# Sum of two random variables ( negative binomial distribution )

Let $X,Y$ be two independent negative binomial distributed random variables.

$X$ ~ $NB(r,p)$ and $Y$ ~ $NB(s,p)$

Show that:

$X+Y$ ~ $NB(r+s,p)$.

Remark: So where I'm stucked? I failed to show that $\sum_{j=0}^{k} \binom{j+r-1}{j} \cdot \binom{k-j+s-1}{k-j} = \binom{k+r+s-1}{k}$. If I have this identity I can solve this exercise. First I thought that this is the vandermonde identity, but it isn't. So how can I show this identity? I know that I can solve this exercise by using the fact that a negative binomial distributed RV is a sum of geometric distributed RV, but i want to show it with my attempt.

In general we have:$$\sum_{i+j=k}\binom{i}{r}\binom{j}{s}=\binom{k+1}{r+s+1}\tag1$$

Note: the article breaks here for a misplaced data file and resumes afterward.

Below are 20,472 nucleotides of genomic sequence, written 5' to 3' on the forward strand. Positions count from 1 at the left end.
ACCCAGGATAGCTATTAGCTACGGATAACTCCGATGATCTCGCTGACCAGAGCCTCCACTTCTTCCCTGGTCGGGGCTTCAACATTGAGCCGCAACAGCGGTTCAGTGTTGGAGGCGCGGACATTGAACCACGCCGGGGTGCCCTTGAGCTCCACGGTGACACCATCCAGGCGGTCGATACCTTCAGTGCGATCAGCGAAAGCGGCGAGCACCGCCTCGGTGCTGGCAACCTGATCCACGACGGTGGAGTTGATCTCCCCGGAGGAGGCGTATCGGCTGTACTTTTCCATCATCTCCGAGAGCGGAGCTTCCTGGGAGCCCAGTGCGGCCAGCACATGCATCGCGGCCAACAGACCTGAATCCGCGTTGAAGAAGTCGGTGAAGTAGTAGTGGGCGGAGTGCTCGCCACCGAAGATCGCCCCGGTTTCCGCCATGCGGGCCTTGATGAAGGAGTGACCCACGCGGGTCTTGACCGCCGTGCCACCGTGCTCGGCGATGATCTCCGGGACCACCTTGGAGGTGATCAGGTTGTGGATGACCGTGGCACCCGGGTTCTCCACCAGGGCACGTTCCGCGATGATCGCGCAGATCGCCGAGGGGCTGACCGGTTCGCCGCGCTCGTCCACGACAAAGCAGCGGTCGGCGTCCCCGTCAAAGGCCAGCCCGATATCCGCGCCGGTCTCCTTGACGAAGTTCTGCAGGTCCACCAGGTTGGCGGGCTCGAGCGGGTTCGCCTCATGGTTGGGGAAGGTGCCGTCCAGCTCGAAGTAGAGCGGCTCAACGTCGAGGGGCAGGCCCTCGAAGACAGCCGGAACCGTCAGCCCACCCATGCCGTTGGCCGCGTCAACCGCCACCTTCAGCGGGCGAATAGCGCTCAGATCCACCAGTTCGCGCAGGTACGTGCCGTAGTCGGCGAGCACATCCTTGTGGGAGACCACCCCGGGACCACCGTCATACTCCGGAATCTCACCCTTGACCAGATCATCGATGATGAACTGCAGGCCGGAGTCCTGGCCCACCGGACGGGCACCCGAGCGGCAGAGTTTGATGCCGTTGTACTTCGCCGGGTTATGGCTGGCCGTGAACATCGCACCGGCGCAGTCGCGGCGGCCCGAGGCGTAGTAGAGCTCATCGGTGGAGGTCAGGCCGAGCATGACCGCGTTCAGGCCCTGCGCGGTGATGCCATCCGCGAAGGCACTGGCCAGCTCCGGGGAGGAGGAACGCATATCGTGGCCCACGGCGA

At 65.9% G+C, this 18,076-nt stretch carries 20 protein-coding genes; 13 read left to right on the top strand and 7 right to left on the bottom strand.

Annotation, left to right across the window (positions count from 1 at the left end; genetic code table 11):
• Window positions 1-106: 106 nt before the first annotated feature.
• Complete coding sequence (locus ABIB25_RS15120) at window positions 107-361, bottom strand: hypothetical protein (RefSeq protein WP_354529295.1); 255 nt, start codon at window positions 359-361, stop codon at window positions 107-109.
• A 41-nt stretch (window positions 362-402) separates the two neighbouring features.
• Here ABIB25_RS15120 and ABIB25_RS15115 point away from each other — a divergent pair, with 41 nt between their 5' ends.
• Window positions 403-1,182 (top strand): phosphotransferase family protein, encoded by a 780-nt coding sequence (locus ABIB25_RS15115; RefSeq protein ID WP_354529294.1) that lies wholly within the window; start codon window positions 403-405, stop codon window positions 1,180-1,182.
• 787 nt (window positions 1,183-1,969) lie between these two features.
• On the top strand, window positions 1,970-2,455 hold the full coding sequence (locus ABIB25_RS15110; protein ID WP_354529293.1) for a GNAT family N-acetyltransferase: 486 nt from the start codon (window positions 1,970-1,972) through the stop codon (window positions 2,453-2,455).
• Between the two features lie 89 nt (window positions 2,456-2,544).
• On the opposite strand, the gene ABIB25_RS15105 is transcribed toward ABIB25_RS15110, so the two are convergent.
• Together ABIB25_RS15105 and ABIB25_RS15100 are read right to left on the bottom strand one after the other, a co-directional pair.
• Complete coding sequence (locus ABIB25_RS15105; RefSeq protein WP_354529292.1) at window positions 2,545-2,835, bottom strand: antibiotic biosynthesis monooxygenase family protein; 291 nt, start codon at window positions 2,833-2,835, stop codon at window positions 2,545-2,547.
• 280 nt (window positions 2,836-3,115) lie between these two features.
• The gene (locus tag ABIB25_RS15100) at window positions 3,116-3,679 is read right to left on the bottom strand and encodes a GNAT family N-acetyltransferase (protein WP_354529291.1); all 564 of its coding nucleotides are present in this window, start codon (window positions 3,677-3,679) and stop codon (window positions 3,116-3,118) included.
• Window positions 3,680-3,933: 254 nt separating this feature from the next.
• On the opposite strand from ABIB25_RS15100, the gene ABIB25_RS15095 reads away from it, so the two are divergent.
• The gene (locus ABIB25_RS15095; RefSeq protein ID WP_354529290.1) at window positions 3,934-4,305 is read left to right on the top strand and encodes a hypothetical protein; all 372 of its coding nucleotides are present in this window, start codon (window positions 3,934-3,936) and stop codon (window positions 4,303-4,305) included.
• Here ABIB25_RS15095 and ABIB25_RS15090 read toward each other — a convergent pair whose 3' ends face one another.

This under the convention that $$\binom{n}{k}=0$$ if $$k\notin\{0,1,\dots,n\}$$.

For a combinatorial proof think of a row of $$k+1$$ balls.

Selecting $$r+s+1$$ of them can be done on $$\binom{k+1}{r+s+1}$$ ways (RHS).

Doing so we first pick out a ball that cuts the row in a left row of length $$i\geq r$$ balls and a right row of length $$j\geq s$$ balls. So this under the condition that $$i+j=k$$. Then from the left row we select $$r$$ balls and from the right row we select $$s$$ balls. This process reveals the LHS.

Your summation can be rewritten by:$$\sum_{i+j=k}\binom{j+r-1}{r-1}\binom{i+s-1}{s-1}=\sum_{i+j=k+r+s-2}\binom{j}{r-1}\binom{i}{s-1}$$

Then applying $$(1)$$ gives:$$=\binom{k+r+s-1}{r+s-1}=\binom{k+r+s-1}{k}$$